I wanted to make something that was beautiful, that felt beautiful as I was knitting it, and which made other people feel good too. I wanted to write a pattern that was enjoyable and allowed other people to imbue their own makes with their own meaning. I’ve already received comments from people who plan on knitting this for their own wedding. It is something you can knit for the special people in your life (including yourself! - never forget that) and wear for special occasions — but ultimately Shawl for an Art Lover is about letting beauty and love into your everyday life.

Because We Are Makers & Make Each Other Happy

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I’ve had a busy January. Apart from the usual tax return fun and getting things in order after the holiday season, I’ve also had other things to preoccupy me. Like, getting married.

I found the whole wedding process incredibly not-fun and often frustrating. As someone who’s never dreamed of having a wedding, I was thrust into a world where I was supposed to have opinions on flowers, colour schemes, table plans, menu options, and cake flavours. Even more disturbing, I found myself in a world where brides were consistently depicted as young, slender, and blonde. It was assumed I’d diet to fit into a heavy, corseted dress and that I’d overdye my hair to a natural colour. Encountering the wedding industry was a reminder that I’m lucky to work in knitting: a community that has its fair share of problems (to say the least) but does not feel as patriarchal as the giant wedding industry.

So, here’s what we did instead.

I designed and knitted my own shawl using Rowan Kidsilk Haze. I used to work for Rowan years ago, and KSH is perfect for a soft, light and warm shawl. Exactly what I needed for a cold January day. I’ll write more about the shawl at a later date. I finished designing it last year and always intended to release it as a pattern before deciding it would make a beautiful wedding shawl for myself.

The dress is another story. I originally intended on making a dress for myself (too many frustrating visits to bridal salons), but after playing around with the toile and coming up against work deadlines, I decided to let a proper dressmaker have fun with it. I designed the dress itself and was inspired by Hedy Lamarr’s star dress, 1970s maxi dresses, and Gucci’s current maximalism (as exemplified beautifully by Lana Del Rey at the Grammys). I did have another plan at first, but I’m glad that I decided to go with my gut instinct.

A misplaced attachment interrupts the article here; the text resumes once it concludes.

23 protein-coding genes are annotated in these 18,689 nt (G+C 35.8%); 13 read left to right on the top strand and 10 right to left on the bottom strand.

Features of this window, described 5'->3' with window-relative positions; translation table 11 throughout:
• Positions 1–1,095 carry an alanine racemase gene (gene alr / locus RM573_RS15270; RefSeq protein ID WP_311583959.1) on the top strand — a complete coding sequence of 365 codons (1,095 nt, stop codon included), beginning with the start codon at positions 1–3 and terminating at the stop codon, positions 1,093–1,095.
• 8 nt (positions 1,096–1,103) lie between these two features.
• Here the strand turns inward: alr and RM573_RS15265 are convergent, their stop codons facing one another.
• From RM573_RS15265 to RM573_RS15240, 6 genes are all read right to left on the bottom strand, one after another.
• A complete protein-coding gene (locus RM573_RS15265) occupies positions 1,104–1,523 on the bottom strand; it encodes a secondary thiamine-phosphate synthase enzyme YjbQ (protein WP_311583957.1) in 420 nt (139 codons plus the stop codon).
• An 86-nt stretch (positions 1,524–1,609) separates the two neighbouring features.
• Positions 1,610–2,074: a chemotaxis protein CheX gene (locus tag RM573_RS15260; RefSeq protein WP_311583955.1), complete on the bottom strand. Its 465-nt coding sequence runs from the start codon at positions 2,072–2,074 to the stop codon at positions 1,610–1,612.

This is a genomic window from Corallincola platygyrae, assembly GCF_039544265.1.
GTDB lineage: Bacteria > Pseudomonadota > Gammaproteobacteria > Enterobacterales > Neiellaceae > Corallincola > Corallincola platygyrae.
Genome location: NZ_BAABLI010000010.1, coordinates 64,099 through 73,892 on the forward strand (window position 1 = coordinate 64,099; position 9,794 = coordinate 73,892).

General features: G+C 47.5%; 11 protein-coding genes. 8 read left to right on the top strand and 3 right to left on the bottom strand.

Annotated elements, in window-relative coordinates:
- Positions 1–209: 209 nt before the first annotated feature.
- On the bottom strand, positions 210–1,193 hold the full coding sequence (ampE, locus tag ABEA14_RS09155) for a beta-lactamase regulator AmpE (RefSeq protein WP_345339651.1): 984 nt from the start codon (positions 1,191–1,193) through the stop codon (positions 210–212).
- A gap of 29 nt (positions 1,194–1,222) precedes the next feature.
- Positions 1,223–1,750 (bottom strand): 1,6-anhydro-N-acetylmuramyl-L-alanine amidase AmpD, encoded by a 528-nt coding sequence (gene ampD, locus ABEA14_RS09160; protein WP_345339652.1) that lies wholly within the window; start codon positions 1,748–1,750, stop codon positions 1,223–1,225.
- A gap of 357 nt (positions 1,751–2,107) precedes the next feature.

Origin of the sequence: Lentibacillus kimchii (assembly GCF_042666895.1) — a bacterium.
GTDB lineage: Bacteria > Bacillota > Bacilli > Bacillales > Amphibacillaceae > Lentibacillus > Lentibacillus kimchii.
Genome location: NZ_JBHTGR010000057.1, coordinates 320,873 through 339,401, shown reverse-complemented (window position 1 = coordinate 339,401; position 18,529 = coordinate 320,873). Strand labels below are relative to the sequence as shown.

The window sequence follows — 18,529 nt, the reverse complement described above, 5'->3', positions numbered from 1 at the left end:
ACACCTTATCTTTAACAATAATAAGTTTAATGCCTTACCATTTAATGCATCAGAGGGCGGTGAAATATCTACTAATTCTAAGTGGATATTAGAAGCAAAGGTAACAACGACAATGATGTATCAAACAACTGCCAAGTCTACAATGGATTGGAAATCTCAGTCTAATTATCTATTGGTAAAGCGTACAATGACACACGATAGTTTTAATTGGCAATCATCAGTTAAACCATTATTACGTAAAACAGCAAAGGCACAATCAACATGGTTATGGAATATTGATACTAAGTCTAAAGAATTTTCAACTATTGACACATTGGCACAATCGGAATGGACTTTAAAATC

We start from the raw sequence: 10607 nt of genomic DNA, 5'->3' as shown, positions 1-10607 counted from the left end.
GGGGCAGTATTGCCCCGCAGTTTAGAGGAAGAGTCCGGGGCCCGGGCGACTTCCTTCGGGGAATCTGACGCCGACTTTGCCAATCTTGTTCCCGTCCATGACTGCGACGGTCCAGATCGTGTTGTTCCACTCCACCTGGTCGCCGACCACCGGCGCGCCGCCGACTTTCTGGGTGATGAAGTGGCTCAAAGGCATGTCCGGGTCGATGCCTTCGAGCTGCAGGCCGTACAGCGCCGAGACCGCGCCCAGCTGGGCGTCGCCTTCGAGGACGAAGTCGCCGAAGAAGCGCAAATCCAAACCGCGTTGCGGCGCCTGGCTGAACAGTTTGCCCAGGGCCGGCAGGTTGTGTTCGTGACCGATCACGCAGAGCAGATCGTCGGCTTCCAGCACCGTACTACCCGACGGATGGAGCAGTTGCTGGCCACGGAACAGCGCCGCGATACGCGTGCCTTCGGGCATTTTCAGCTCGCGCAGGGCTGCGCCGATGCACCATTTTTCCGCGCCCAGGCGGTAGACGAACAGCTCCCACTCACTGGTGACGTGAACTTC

I kept jewellery to a minimum wearing my grandmother’s necklace (with my late father-in-law’s ring tucked behind the flower pendant), bracelets gifted by a dear friend, long pearl earrings and a simple headband. I don’t tend to wear jewellery at all, so I felt that was a lot! The wedding rings were designed and made by my brother-in-law.

And, well, I married a Scotsman who obviously wore a kilt! David looked very handsome.

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We had a low-key time with a small civil ceremony in front of our closest family and friends. It was important to me that the ceremony was as intimate and personal as possible — especially as I had found the whole planning process very intense and unpleasant. I remember the ceremony as being full of laughter and joy. We had written our own vows and had a close friend do a reading. David and I have been together for 13 years and it was just lovely to look back at our years together as well as look ahead at what is to come. As I said at one point: we do not complete each other, we complement each other.

One of the greatest joys of the day was welcoming friends to join us for the evening celebration. We were lucky enough to have friends join us from all over the world: Scotland, England, Denmark, Sweden, Bulgaria, The Netherlands, Turkey, Canada, and the US. It was a small gathering yet again, but having all the people we love in the same room all at once was worth all the stress and frustration. I am not a huge fan of crowds, so while we could have invited three times as many people, I knew it wasn’t an option. Special thank yous go out to Singl-End Garnethill for hosting us, Angela & Billy for DJing, and Helen for the star-strewn cake. Having pals do their thing as part of our day felt very cool and apt.

Photo by Elaine A.

Photo by Elaine A.

Speaking of pals doing their thing, amazing knitters and crocheters from across the world came together to make us stars! I received a massive crate full of stars - all the sizes you can imagine - and made them into garlands which we hung in the evening venue. It was a perfect reminder that David and I are surrounded by creative, talented people with big hearts. Some of the makers were present and took great joy in finding their own stars; other makers simply wanted to gift us something wonderful. I thank you all. We are planning on turning all the stars into a beautiful wall hanging.